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Overall Rating
3.58

Awesome: 0%
Worth A Look66.67%
Average: 29.17%
Pretty Bad: 0%
Total Crap: 4.17%

3 reviews, 6 user ratings



Sleuth (2007)
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by Peter Sobczynski

"Funny Games"
4 stars

Whether or not you enjoy Kenneth Branagh’s adaptation of Anthony Shaffer’s “Sleuth” will depend to a large extent on whether or not you have seen it before–either on stage or, more likely, the acclaimed 1972 screen version that featured Laurence Olivier and Michael Caine going head-to-head in a deadly game of class-based one-upmanship. The story is one of those intricately conceived series of double-crosses, reversals and shocking developments that effectively knock you out the first time you see them but which necessarily lose their impact on a second viewing. Therefore, if you never got around to seeing the previous version, you are likely to find this one to be an exciting and twisty thriller that always manages to pull some nifty new twist out of its well-tailored sleeve. If you have seen it before, however, your response is likely to be a little more muted–it is undeniably well-done but more so than most of the current strain of movie remakes, it never quite gets around to offering up any compelling reason for its existence

Set within the confines of an elaborate and isolated London manor–this one a high-tech paradise under the watch of what seems to be a limitless number of security cameras–“Sleuth” begins as Milo Tindle (Jude Law) arrives for a meeting with the man of the house, Andrew Wyke (Michael Caine). On the surface, the two men couldn’t be more dissimilar–Andrew is a well-known author of mystery novels who enjoys reminding his guest about the details of his wealth, fame, power and intelligence whenever he gets the opportunity while Milo is a struggling actor who conspicuously lacks all of those qualities that Andrew holds dear, but does have wit and a certain amount of charm–but we soon discover that the two actually do have something in common after all. That something is Andrew’s wife, who has taken Milo as a lover and who has just walked out on the former for good in order to move in with the latter. However, Andrew won’t grant his wife a divorce, mostly out of spite, and so Milo has come to the older man’s house at his invitation in the hopes of persuading him to finally sign the divorce papers and let her go for good.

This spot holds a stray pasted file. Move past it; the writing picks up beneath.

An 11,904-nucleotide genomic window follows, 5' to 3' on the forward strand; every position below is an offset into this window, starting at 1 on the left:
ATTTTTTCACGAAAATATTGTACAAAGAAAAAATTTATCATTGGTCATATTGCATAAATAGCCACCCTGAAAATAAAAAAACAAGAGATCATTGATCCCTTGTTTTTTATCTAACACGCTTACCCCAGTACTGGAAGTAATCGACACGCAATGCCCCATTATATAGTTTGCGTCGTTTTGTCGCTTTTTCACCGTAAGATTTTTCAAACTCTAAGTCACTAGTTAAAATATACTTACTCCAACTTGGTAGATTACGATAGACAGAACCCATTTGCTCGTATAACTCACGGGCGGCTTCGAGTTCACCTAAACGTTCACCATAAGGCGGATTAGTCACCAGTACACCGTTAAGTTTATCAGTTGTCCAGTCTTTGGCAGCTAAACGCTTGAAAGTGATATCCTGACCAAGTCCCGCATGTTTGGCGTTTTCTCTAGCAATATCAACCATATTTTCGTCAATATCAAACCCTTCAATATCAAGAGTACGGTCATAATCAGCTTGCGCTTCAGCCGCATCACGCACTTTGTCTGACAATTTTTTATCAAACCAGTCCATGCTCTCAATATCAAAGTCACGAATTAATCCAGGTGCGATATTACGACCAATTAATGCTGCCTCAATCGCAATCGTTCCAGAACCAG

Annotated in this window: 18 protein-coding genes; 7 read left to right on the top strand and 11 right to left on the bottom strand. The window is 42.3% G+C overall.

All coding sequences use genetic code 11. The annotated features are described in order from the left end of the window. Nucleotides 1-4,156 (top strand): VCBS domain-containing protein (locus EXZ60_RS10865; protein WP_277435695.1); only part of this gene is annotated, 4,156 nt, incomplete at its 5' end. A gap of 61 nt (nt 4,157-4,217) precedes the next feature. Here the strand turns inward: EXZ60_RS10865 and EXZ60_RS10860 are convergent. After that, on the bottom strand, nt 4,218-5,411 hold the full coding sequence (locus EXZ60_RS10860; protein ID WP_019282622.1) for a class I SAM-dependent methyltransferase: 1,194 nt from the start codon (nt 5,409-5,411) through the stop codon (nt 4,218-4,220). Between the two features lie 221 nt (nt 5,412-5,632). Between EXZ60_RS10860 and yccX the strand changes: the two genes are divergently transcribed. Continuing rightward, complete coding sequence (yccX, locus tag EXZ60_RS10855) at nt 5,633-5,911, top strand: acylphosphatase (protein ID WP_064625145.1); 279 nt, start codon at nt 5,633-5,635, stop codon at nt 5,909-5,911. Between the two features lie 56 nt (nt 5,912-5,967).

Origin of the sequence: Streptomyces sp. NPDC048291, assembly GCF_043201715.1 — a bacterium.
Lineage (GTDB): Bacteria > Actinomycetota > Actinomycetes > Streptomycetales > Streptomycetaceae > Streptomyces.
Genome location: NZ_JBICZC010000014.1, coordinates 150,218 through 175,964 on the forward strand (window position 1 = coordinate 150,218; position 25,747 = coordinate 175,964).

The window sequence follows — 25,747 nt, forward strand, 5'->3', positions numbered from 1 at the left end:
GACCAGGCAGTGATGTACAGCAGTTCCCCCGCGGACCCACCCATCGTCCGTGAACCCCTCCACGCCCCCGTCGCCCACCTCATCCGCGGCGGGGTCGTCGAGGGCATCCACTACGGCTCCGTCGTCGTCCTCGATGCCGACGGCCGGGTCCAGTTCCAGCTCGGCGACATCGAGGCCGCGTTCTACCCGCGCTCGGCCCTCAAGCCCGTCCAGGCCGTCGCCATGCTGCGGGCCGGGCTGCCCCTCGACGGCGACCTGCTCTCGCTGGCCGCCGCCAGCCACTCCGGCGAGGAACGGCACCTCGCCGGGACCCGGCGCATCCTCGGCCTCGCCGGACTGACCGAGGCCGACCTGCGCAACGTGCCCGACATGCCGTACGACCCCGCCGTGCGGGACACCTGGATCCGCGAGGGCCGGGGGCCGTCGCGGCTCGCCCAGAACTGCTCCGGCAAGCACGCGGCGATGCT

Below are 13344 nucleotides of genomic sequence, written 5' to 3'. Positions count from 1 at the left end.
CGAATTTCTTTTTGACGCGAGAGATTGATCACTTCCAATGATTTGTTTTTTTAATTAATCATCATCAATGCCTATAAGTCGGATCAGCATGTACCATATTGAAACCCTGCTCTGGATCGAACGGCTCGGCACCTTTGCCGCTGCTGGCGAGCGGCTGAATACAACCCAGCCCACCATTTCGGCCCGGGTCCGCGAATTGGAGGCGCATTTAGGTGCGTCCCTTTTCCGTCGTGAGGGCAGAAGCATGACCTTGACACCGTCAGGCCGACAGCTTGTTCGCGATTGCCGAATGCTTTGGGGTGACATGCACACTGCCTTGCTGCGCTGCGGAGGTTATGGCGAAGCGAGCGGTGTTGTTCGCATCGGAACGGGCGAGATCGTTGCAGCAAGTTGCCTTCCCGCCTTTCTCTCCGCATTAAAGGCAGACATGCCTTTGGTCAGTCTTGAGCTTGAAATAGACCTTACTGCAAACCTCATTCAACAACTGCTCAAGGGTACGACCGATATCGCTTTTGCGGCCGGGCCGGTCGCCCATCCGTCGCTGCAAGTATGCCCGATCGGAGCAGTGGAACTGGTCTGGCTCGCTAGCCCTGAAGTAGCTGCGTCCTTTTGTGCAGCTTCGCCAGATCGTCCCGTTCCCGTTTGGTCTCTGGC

Once again, Andrew refuses to grant the divorce but he does offer Milo an intriguing alternative. You see, while he doesn’t want to grant his wife a divorce, he doesn’t much want to have her back in his life and since she is a woman of expensive tastes, he figures that once she gets a taste of what life is like as the wife of a struggling actor, she will come running back to him. In addition, Andrew also has a number of well-insured jewels tucked away in a hidden safe that are worth an enormous amount of money. What Andrew proposes is that Milo should break into the house and steal the jewels, using a plan of his own devising, and make the entire thing look like a robbery. That way, Andrew can collect on the considerable insurance money on the jewels and Milo will be able to fence them for enough money to keep the missus in the style she has grown accustomed to without her needing to ask for alimony. After mulling it over for a bit, Milo agrees to the plan and it is at this point, maybe a half-hour or so into the film, that I must curtail the plot description so as to prevent offering up any possible spoilers.